In a landmark judgment – admittedly one that may be appealed – the Supreme Court of British Columbia has struck down a law against physician assisted suicide and required the legislature to enact something less restrictive. You can find a brief discussion of the case here, in The Globe and Mail … which has also published an editorial in support of the outcome.
In Carter v. Canada, the court has, in particular, referred to the extensive report of a committee chaired by my friend and collaborator, Udo Schuklenk, which found, among other things, that vulnerable people are not especially at risk in a regime that permits physician assisted suicide (with appropriate regulation). The report was admitted into evidence, though not relied on for its conclusions about the efficacy of safeguards in other jurisdictions (there was other evidence relating to this, and some authors of the report were involved in the case).
Udo is quoted in The Globe and Mail:
Dr. Schuklenk, a bioethicist at Queen’s University in Kingston, Ont., said the judge in Friday’s ruling clearly took into account the panel’s finding that there is no evidence that vulnerable people would be at appreciable risk of abuse if euthanasia was decriminalized. “If there is no appreciable risk, surely autonomy-based considerations mean people should be able to make these sorts of choices towards the end of their lives and have these choices respected,” he said.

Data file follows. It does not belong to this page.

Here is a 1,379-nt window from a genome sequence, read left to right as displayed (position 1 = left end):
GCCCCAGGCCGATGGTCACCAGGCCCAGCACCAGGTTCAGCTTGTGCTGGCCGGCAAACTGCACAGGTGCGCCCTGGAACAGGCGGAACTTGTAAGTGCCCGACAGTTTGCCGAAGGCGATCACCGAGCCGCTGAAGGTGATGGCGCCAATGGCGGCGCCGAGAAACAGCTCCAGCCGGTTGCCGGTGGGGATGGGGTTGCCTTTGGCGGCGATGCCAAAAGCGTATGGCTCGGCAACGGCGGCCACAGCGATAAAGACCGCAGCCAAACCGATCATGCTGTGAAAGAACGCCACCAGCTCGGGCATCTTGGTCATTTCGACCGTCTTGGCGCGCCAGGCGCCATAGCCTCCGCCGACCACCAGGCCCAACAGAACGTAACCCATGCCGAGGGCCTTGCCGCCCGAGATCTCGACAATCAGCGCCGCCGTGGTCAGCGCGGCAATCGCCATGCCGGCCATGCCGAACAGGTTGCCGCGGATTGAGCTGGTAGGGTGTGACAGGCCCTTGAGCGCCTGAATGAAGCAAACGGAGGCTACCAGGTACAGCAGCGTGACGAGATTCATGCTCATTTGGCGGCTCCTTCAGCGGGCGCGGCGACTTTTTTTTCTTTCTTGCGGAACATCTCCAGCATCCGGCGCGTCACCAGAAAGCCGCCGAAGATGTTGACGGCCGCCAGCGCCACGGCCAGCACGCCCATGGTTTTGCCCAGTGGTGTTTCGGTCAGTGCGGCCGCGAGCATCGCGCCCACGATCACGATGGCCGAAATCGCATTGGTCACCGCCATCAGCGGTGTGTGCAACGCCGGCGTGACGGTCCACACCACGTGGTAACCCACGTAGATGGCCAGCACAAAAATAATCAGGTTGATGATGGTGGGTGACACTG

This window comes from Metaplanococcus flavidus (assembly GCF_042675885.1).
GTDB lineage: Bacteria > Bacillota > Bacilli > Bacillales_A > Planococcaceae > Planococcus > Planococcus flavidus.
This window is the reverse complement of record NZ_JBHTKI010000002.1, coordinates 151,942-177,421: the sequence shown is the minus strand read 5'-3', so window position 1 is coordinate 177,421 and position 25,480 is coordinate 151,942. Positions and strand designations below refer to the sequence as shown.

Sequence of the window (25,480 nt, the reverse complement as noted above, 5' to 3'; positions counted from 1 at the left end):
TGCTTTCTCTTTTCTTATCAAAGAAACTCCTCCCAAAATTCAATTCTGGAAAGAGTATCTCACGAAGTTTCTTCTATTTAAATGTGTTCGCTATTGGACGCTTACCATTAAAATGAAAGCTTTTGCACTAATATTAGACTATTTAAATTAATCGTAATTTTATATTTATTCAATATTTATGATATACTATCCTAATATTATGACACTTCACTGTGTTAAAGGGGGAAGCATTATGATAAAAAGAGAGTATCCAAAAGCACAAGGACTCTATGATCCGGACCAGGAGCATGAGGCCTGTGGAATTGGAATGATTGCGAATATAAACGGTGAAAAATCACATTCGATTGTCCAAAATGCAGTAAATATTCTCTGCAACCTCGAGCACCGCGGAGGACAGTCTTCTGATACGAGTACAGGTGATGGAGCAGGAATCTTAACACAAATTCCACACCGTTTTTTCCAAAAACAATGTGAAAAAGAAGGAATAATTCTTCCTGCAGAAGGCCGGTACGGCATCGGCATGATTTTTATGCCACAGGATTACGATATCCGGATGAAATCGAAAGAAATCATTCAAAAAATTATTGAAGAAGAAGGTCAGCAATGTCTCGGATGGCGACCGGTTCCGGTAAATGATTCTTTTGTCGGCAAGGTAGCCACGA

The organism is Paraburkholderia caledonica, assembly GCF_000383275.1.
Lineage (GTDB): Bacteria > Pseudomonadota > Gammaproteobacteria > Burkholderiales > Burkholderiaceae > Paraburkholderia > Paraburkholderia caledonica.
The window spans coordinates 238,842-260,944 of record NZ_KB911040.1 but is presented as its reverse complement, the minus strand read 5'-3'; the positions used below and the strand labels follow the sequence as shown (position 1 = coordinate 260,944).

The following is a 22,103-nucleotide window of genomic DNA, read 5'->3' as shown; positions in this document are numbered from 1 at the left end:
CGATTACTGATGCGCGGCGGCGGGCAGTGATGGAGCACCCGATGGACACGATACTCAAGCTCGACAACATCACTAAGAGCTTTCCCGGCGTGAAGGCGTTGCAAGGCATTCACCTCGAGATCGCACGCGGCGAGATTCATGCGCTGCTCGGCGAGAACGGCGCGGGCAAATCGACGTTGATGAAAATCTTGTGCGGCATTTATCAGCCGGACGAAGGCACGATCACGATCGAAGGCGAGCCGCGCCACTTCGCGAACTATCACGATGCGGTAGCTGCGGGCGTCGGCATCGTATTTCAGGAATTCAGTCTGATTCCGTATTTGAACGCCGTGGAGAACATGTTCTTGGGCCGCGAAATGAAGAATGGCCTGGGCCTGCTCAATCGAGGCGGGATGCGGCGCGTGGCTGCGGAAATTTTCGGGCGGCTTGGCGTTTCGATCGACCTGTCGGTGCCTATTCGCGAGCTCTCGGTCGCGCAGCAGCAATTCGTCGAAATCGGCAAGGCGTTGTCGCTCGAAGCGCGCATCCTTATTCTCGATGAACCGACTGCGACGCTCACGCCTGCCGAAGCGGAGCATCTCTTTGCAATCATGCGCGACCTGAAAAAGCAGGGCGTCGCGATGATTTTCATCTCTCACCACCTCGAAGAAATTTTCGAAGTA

The full judgment will repay careful study, and there is still the prospect of appeal. I am not, in this brief post, going to assess the legal correctness of the reasoning or the prospects for success of any appeal. I only wish to say that it’s important news that could, at least outside of Canada, get lost amongst all the day-to-day issues that trouble us. From my point of view, it’s great news, but again I don’t intend to develop the argument for physician assisted suicide here. If you’re interested in these questions, do have a close look at the court’s judgment.